At La Côte International School Aubonne (LCIS), we place great emphasis on tailoring our teaching and learning to the personal needs and aspirations of each individual student, in order to best support them to flourish personally, socially and academically. In our Early Years Foundation Stage, our teachers therefore follow the 'In the Moment Planning' approach, which involves identifying and developing learning opportunities based on the children's interests in a motivating and supportive environment, and they provide 'Teachable Moments', unplanned opportunities for our teachers to support the exploration of a topic that has captured the students' attention at a particular moment.
Emma Ryves, Early Years Coordinator at LCIS, explains how this child-led, personalised approach to learning also informs the way our teachers support our Foundation children with conflicts that arise during their time at school: "When we deal with behaviours and issues that arise, we also implement an 'in the moment' approach that complements the way we facilitate learning in Early Years. We deal with any disagreements, behaviours and conflicts in the moment they arise and incorporate a 'teachable moment' from which the children can learn for the future. By doing this, we give them the tools they need to apply what they have learnt to future conflicts. One of the strategies used for this is 'conflict resolution', which allows the child to evaluate what happened, how they should have dealt with it and how they can solve the problem to move on. As teachers, we provide support and guidance to all children involved by modelling solution-oriented behaviour and reinforcing relevant class rules and boundaries.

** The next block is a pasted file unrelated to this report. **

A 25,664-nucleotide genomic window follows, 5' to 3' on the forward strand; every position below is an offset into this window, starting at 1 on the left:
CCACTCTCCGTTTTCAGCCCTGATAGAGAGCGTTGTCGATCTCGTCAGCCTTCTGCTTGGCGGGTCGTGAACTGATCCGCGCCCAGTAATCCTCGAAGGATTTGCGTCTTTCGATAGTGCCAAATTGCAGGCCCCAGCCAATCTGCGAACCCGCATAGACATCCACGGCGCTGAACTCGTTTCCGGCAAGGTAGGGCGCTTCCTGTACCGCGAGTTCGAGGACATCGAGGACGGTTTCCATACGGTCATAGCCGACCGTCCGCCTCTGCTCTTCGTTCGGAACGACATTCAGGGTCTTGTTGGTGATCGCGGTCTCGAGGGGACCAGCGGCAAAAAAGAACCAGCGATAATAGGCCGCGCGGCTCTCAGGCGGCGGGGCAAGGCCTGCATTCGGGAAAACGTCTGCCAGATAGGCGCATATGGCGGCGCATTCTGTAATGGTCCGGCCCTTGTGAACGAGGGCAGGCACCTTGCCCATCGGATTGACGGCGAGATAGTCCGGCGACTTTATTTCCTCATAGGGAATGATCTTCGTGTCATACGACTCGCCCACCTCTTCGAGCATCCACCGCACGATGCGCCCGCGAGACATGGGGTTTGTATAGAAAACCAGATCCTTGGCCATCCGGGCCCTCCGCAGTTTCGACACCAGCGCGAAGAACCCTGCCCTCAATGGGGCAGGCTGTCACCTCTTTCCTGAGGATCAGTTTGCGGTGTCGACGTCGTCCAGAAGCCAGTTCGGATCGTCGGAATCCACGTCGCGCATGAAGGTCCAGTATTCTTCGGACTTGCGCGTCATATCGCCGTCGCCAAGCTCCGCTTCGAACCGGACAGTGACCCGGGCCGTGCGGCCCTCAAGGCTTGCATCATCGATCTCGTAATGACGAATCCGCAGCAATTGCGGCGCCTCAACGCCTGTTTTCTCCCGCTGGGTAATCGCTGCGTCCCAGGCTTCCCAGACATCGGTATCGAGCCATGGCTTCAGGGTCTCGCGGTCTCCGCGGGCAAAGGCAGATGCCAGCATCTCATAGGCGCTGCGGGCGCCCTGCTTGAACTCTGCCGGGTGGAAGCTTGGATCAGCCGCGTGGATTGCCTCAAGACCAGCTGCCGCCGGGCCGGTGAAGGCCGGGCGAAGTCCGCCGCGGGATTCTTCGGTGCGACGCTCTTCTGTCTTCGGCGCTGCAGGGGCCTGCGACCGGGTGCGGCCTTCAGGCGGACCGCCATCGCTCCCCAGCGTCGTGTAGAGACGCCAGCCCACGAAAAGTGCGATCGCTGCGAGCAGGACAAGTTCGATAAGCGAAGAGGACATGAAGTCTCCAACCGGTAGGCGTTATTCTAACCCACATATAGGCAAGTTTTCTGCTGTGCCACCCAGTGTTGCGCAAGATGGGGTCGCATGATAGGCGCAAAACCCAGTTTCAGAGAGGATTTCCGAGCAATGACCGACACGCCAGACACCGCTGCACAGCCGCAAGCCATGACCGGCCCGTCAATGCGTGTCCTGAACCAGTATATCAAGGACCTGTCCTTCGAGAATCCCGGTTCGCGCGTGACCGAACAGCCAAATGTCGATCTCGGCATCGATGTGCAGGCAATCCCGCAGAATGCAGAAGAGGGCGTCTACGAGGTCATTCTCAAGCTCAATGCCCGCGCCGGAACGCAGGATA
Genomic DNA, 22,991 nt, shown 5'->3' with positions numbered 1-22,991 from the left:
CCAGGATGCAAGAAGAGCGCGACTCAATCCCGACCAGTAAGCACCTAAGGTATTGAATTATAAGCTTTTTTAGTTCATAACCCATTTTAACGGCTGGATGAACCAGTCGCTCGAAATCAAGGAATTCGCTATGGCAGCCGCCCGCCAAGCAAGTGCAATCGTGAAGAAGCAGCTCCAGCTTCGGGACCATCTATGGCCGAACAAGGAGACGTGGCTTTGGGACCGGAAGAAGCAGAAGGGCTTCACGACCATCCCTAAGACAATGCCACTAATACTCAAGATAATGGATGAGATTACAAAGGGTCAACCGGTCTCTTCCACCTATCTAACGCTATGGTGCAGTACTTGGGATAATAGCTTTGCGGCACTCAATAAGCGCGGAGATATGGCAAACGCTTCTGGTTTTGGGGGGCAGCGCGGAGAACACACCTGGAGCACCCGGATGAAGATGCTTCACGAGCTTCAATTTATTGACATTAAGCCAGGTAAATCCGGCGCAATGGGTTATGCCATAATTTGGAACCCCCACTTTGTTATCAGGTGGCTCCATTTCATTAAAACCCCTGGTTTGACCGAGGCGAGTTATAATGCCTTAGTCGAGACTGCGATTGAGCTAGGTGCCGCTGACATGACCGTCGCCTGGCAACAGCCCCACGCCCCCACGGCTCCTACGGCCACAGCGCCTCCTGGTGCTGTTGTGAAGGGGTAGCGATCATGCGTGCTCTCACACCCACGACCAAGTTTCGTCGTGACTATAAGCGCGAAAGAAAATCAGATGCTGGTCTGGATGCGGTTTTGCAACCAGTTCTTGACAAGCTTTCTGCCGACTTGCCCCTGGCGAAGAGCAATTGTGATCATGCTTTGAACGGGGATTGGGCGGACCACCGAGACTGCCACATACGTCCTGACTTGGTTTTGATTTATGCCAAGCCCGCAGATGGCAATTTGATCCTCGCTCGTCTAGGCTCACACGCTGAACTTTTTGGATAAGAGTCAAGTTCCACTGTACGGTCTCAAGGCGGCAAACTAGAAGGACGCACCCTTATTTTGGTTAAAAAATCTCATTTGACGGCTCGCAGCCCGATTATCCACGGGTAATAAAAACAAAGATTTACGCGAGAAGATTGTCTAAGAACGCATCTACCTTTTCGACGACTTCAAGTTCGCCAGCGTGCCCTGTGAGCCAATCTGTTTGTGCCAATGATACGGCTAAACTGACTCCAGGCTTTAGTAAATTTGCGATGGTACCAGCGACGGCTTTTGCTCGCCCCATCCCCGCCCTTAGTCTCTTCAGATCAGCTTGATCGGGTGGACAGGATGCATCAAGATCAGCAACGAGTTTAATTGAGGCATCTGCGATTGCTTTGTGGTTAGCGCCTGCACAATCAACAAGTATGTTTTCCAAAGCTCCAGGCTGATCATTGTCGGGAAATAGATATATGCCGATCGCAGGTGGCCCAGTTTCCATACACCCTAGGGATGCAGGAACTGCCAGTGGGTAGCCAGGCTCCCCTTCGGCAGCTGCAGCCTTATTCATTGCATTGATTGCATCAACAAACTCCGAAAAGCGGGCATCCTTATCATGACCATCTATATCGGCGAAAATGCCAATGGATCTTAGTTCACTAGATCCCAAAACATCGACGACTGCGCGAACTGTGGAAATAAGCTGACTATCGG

Miss Ryves explains: “I can only encourage parents to implement this constructive and empowering practice at home. It is important that young children have a sense of independence and the time to apply what they have learned in a safe environment. It is also crucial that they feel valued and that their opinions are recognised and respected. If we as adults do everything for them, including dealing with their problems, they will only learn that this is the adult's role and not their responsibility. As with everything in early childhood, it is much more rewarding and beneficial in the long run to teach children these skills so that they can use them independently and throughout their lives to give them the best foundation possible to thrive and flourish.”
The following example illustrates how empathetic and respectful nurturing of conflict resolution skills provides children with the ability to resolve situations before they spin out of control. Emma Ryves recalls: “Two children were hitting each other with cardboard tubes during role play. In any situation of conflict, I make a point of kneeling down at the children's height, holding their hands and allowing each child space to voice their thoughts. The children explained that they were pretending to be knights and using the cardboard tubes as swords. Together, we discussed the rules of the classroom using visual aids which are always accessible to our children, and agreed that to respect our rules, we needed to make sure that no one would get hurt. Working together, we drafted a set of rules for handling the swords, and the children went on to act out their role play safely, feeling both empowered and acknowledged.”
The Early Childhood Consultation Partnership (ECCP®) support this approach in their article on Conflict Resolution and suggest these additional strategies:
If you would like to read more on this subject, here are some relevant articles: